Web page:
Opportunities for supporting Michigan Social Work are endless. Your support can make a difference in our ability to support our students, recruit and retain talented faculty, improve our world through innovative research, and go out in communities to make an impact. Below are some ways we’re partnering with donors to create a more equitable and socially just society. Your support can help us to move these projects (and others) forward so the people who most need help get it.
Rising educational costs and mounting student debt are serious hurdles for current and future students. At Michigan Social Work, we’re providing crucial scholarship support to students who have the passion, intellect and drive to change the world. Your support of scholarships ensures that all qualified students, regardless of their economic circumstances, can attend without incurring crushing debt.
Since our founding in 1921, Michigan Social Work has been deeply committed to addressing the most pressing issues facing our society. Today, we find ourselves in the midst of a collective awakening that challenges the history of biased policies and systems that perpetuate racism and inequality in our nation, world and in the social work profession. As the leading school of social work, we have a moral imperative to work toward the elimination of racial, economic and social inequities. The Centennial Social Justice Impact Fund establishes an endowment for perpetual support of the School’s commitment to anti-racism, social justice and social change.
Our research and community engagement advances racial equity across a range of social justice issues, including health care, police reform and policies, programs and resources to fight poverty. Current initiatives include a fellowship for students leading anti-racism initiatives, providing mental health and antiracism training to local law enforcement and promoting employment equity for Detroiters.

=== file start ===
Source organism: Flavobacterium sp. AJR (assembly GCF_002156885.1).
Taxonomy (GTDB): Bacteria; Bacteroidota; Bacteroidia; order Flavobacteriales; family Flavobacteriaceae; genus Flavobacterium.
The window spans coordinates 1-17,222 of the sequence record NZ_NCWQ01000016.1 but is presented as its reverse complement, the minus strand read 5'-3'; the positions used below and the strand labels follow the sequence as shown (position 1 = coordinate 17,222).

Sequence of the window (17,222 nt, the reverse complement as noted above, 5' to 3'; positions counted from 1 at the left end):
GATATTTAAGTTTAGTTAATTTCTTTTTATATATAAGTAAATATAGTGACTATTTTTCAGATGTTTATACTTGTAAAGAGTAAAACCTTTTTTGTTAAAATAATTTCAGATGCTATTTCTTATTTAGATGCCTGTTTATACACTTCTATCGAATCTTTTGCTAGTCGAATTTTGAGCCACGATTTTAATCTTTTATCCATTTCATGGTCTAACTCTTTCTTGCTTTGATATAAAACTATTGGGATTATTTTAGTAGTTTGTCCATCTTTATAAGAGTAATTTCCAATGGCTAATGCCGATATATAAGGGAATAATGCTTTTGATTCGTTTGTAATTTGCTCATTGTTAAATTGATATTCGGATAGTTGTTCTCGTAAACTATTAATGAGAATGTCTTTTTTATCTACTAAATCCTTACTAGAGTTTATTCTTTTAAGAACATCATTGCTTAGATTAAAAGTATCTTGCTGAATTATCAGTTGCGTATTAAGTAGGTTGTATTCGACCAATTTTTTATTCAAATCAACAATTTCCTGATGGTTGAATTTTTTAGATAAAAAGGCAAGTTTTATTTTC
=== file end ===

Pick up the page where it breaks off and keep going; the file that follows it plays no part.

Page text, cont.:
The development of strong, vibrant, and healthy communities has long been a tenet of the social work profession. Our community action initiatives empower residents with the knowledge, resources and capacity to self-direct and self-govern their lives and circumstances. Current faculty community research includes: infant well-being by providing expectant and new fathers with parent education and resources, increasing access to mental health services for families living in rural communities, and developing new approaches to refugee resettlement.
Michigan Social Work’s faculty are invaluable to U-M as well as the people and communities who are ultimately touched by their teaching, research and leadership. Our researchers collaborate on solutions that address some of the world’s most pressing problems: poverty, lack of economic opportunity and unemployment, health equity for marginalized communities and racial injustice.
Social Workers are the number one provider of mental health services in the nation. With a state and a nationwide shortage of mental health providers, the School of Social Work is working to develop accessible behavioral health interventions to people in all areas of the state, nation, and world. The interventions we are developing range from creating a safe space and community for Black boys in high school to an online app with professional treatment for depression and anxiety to people in rural areas.
We are committed to developing systems and programs to improve the lives of young people who are the most vulnerable in today’s society. Our research teams at the School of Social Work evaluate and focus on family issues that impact children, such as poverty, unemployment, mental health, and the abuse of alcohol and other drugs. Other research focuses on strategies to help students realize their potential and become more resilient to the effects of trauma. Our faculty examine parenting behaviors such as physical punishment and parental expressions of emotional warmth and support and their impact on children's aggression, antisocial behavior, anxiety, and depression. In addition, our research analyzes the dynamic interplay of parenting behaviors and their effects on child health and mental health outcomes across socioeconomic contexts, neighborhoods, and cultures.
University of Michigan
School of Social Work
1080 South University Avenue
Ann Arbor, MI 48109-1106